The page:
Something seems to come over garden clubs in December: they suddenly get extraordinarily creative and preternaturally festive. Last year I wrote about three such club events: a house tour in Hingham, a Greens Sale in Medfield, and a Festival of Trees in Easton. This year, Betty’s and my travels took us to several other club events. Two of them stand out for sheer exuberance.
|Whip Hill in Stoneham|
Stoneham, Massachusetts is a beautiful town. Just eight miles north of the center of Boston, more than a third of the town’s 6.7 square miles is taken up by the Middlesex Fells Reservation and bucolic Spot Pond. In the 1930s, a local industrialist created an estate on one of the highest points of land in town and built a Tudor-style home. The estate, Whip Hill, was bequeathed to the town in the late 1960s and the grand house serves as a meeting place for local organizations, including the Stoneham Garden Club.
|Just for the kids, a |
tabletop Christmas village
On the second Saturday of each December, the Stoneham Garden Club throws a Christmas party for the town. The club elaborately decorates several rooms. There’s a large model railroad village on a tabletop to ‘wow’ the kids. Warm apple cider and Christmas cookies are doled out by the hundreds. Best of all, one room is given over to a Kris Kringle who is a dead ringer for Edmund Gwynn. The line to see Santa stretches for a hundred feet, and every kid gets not just a lollipop, but enough quality time with the Big Guy to be assured that their wish list will get a fair hearing back at the North Pole.
|Betty with club officers Bernie Diluzio |
(left) and Connie Filosi (right)
You’re probably thinking that this is a terrific fund raiser. And, it probably would be except that there’s no charge (although donations are accepted for the cookies). This is the club’s present to the residents of Stoneham. And, when we were there, Whip Hill was overflowing with visitors. It is a wonderful tradition.
Oh, and it isn’t the only way that the club ‘gives back’ to the community. After an ice dam caused extensive damage to the beautiful antique pine floors in two rooms at Whip Hill, the Stoneham Garden Club picked up the check for refinishing the floors.
|A good tour book helps everyone|
navigate unfamiliar territory
Littleton has a wonderfully active garden club that maintains 13 ‘wayside gardens’ around the community and has undertaken the replanting of gardens on the town common as well as at the town hall. There’s a fresh floral arrangement each week at the town library. That’s just part of how the club serves its exurban community of 9,000, 26 miles northwest of the Financial District. The Holiday House Tour helps defray the cost of those good works.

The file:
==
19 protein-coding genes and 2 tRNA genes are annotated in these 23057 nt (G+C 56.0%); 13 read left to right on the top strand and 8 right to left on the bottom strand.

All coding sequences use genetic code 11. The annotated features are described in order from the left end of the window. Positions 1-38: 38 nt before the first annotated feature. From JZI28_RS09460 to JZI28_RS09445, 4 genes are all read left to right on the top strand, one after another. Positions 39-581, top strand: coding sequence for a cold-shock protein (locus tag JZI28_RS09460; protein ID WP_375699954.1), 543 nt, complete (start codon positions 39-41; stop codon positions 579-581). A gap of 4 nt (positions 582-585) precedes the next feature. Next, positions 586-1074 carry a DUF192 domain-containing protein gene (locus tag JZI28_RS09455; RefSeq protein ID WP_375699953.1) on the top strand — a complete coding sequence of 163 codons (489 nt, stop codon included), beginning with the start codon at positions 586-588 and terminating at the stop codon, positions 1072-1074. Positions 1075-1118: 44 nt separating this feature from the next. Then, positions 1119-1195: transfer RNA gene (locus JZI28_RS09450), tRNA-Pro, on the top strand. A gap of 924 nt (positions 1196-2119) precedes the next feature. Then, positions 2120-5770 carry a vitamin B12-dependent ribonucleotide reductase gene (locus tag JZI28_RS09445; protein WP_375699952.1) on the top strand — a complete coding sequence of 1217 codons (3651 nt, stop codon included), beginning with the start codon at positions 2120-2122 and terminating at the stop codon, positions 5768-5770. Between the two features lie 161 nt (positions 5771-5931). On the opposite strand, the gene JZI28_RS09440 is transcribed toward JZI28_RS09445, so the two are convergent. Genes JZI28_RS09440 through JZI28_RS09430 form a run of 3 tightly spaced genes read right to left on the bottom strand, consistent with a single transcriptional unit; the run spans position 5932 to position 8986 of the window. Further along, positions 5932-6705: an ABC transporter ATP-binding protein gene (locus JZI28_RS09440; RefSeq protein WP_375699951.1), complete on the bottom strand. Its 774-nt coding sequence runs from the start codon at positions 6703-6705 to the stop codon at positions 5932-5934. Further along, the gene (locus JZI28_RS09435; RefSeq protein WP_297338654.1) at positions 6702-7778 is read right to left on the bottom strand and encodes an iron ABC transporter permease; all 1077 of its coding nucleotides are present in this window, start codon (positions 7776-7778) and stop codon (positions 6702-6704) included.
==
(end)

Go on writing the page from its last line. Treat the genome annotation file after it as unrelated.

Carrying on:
|An India-themed tree|
(double-click for a full screen)
Every good tour should have at least one home where the owner or owners pull out all the stops. A home on Goldsmith Street in Littleton fit that description to a tee. She starts decorating in October. From the outside, the home is a pleasant, sprawling 1930s Cape. In the inside, it is Christmas in every room and it is glorious. Every flat surface in the home is occupied by a tree, a Santa, a village, carolers, or some other reminder of the holiday.
How about a post office-themed Christmas tree? There was one, and if I looked long enough for the right kind of ornaments, I could probably replicate that tree. But how about a tree with a theme of India? I marveled at a tree overflowing with elephants, Hindu goddesses, peacocks… you name it and, if it had anything to do with India, it was on tree. I asked the homeowner how many times she had been to India. “Never,” she said. “I just saw a few ornaments and went on from there.”
A good house tour should also include an informative and talkative host. At that circa-1780 house, the homeowner was more than pleased to take us on a guided tour of the downstairs, starting with the core historic building and then showing us how the colonial-era elements were preserved and incorporated into an attractive, modern home. And our personalized tour, of course, was held amid a very beautifully Christmas-decorated home.
|Why were the fireplace logs numbered?|
Baffled, I asked the homeowner if she could explain the meaning of the numbers on the logs. She explained that, each year, the family purchased a 14-foot-tall tree for their cathedral-ceilinged family room. And, each year, when the tree came down, they cut off the bottom-most foot of the tree and inscribed the date. It was their way of keeping a little piece of each Christmas so that they could enjoy it for years to come.Now why didn’t I think of that?